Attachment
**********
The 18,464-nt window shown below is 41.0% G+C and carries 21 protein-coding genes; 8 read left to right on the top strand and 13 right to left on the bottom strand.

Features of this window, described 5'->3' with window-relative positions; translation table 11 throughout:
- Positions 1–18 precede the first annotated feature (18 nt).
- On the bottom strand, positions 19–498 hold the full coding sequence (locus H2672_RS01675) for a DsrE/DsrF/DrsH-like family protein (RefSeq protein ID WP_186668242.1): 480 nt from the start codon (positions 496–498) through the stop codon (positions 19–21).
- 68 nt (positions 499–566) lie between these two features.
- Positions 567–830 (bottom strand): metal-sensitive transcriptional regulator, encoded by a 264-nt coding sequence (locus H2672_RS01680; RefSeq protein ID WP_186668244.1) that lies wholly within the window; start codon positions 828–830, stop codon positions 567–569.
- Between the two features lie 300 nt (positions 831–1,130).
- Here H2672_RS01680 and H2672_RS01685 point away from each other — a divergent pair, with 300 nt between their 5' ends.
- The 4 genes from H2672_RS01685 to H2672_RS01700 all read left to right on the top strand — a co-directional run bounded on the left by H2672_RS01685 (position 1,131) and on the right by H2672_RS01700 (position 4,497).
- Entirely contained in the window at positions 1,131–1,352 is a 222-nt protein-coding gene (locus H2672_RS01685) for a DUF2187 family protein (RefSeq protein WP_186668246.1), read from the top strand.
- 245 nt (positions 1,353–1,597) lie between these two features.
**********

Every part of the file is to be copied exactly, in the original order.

The 18,464-nt window shown below is 41.0% G+C and carries 21 protein-coding genes; 8 read left to right on the top strand and 13 right to left on the bottom strand.

Features of this window, described 5'->3' with window-relative positions; translation table 11 throughout:
- Positions 1–18 precede the first annotated feature (18 nt).
- On the bottom strand, positions 19–498 hold the full coding sequence (locus H2672_RS01675) for a DsrE/DsrF/DrsH-like family protein (RefSeq protein ID WP_186668242.1): 480 nt from the start codon (positions 496–498) through the stop codon (positions 19–21).
- 68 nt (positions 499–566) lie between these two features.
- Positions 567–830 (bottom strand): metal-sensitive transcriptional regulator, encoded by a 264-nt coding sequence (locus H2672_RS01680; RefSeq protein ID WP_186668244.1) that lies wholly within the window; start codon positions 828–830, stop codon positions 567–569.
- Between the two features lie 300 nt (positions 831–1,130).
- Here H2672_RS01680 and H2672_RS01685 point away from each other — a divergent pair, with 300 nt between their 5' ends.
- The 4 genes from H2672_RS01685 to H2672_RS01700 all read left to right on the top strand — a co-directional run bounded on the left by H2672_RS01685 (position 1,131) and on the right by H2672_RS01700 (position 4,497).
- Entirely contained in the window at positions 1,131–1,352 is a 222-nt protein-coding gene (locus H2672_RS01685) for a DUF2187 family protein (RefSeq protein WP_186668246.1), read from the top strand.
- 245 nt (positions 1,353–1,597) lie between these two features.